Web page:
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Interview conducted by James Ferguson

DC Comics has been digging deeper and deeper into the horror genre, showing how all kinds of terrors can rise up in this universe. Two such titles, Martian Manhunter and Gotham City Monsters, are helmed by writer Steve Orlando. I had a chance to pick his brain about them.

James Ferguson: Let's start with Martian Manhunter. What drew you to that character?

Steve Orlando: Martian Manhunter has been my favorite character probably since I got into modern comics. It wasn't since I got into comics because that was 1987 and I was all about West Coast Avengers. We don't talk about that on a DC interview. When I got in and stayed in, which was in the mid-90s, Martian Manhunter was on the Justice League and I just loved the position he had. We look up to the Justice League as these icons. Amongst this pantheon of god-like creatures, he was the one they looked to as their rock. I found that fascinating. How do you become that person that has seen and lived so much with a breadth of experience that the near gods of the DC Universe look to you when they need a shoulder to lean on?

That's what led to this book as well. I wanted to explore just how arduous, personal, and intense his journey to being a hero was.

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JF: I'd say fragile as well. It seems like it could all go wrong with a flip of a coin and it kind of has.

SO: Yes, and he's digging back out now. If he's going to become that person, then he needs to have gone through some shit. He has to have had some very personal failures and victories to give him experience on that scale to have someone like Batman, Superman, or Wonder Woman go to him when they need to talk. That's what this book has been about. When he finally declares himself the Martian Manhunter at the end of this book – which I don't consider a spoiler because we all know where he's going – it's going to feel so earned and it will mean so much. You'll understand why everyone respects his journey.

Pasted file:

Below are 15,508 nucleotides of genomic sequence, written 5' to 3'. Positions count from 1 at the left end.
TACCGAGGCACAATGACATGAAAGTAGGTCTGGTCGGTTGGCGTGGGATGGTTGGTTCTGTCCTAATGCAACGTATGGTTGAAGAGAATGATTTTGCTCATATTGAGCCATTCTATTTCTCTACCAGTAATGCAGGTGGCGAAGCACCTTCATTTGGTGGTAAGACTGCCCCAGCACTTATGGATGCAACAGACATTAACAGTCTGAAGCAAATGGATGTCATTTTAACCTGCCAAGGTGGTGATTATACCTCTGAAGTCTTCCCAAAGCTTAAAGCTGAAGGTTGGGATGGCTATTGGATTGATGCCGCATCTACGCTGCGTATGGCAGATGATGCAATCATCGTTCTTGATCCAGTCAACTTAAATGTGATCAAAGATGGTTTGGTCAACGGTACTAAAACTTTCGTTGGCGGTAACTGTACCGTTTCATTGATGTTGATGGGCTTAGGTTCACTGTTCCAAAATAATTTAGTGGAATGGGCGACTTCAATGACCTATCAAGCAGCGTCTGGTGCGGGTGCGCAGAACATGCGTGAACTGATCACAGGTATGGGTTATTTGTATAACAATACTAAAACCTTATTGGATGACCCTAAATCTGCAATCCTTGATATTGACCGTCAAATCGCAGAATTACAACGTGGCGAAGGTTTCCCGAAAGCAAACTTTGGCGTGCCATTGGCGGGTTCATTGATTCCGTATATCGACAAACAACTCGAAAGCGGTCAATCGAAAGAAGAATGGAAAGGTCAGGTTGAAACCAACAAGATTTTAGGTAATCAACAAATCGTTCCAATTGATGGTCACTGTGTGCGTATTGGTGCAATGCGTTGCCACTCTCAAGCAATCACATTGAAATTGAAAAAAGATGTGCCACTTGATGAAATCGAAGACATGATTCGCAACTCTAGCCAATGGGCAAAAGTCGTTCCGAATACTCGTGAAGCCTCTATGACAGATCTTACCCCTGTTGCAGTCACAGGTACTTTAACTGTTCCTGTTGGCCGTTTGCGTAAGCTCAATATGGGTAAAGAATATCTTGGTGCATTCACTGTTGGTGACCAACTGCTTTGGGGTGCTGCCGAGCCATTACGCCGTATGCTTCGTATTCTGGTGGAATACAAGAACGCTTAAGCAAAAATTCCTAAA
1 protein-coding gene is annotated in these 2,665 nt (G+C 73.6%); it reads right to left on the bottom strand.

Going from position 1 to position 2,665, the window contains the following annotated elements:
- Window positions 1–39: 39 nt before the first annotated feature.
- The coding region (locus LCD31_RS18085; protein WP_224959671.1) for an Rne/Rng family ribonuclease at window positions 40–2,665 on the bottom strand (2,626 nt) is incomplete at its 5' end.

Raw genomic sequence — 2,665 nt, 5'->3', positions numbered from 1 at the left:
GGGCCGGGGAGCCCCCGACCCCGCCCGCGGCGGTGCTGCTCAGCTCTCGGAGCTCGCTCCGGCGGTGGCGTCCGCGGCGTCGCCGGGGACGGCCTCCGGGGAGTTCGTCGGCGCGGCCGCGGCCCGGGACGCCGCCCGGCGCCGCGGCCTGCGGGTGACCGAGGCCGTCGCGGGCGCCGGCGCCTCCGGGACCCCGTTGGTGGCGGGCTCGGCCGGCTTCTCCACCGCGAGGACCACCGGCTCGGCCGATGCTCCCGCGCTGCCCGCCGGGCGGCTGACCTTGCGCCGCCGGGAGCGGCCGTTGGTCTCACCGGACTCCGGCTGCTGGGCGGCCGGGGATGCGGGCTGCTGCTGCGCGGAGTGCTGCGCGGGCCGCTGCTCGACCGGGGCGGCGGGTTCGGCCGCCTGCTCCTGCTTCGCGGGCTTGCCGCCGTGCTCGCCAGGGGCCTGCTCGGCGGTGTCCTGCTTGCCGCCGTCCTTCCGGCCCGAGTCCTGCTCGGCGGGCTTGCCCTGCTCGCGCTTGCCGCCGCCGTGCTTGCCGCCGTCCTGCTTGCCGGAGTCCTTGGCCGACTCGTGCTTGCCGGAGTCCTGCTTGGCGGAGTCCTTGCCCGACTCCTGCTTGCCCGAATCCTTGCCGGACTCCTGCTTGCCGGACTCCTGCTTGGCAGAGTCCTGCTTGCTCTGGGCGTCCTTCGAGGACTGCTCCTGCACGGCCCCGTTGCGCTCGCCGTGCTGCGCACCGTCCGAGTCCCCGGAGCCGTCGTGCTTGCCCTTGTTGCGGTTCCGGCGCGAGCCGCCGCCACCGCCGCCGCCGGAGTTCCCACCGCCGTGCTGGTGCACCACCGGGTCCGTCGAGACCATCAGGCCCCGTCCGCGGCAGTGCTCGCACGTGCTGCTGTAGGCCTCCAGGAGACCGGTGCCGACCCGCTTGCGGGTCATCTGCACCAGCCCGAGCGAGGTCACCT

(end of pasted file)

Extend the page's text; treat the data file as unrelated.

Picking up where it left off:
JF: That's saying something that arguably one of the most human members of the Justice League is not human.

SO: He is living our human journey writ large. We are not responsible for the death of our entire planet...yet, give us ten years, but show me a person that hasn't had failures in their life. Show me someone that hasn't had things that they wish could have gone differently. The reality is that they could have gone differently. J'onn's journey is this macro blockbuster scale version of what we go through as humans. To pay truth to the fact that he is the most human character of the Justice League, we had to make his journey the most human. The reality of our lives is J'onn's reality. There's no fucking Delorian. When we make mistakes or endure tragedies, we must integrate them into ourselves. We must find pride again and make ourselves the heroes of our lives again.

While I loved J'onn before, he was a model policeman on Mars and a model policeman on Earth. The reality is none of us are perfect. It's all the more powerful when he finds a way to take pride in being the Martian Manhunter. Like us, he has to synthesize and process all these mistakes he's made and still find a way to be proud of who he is.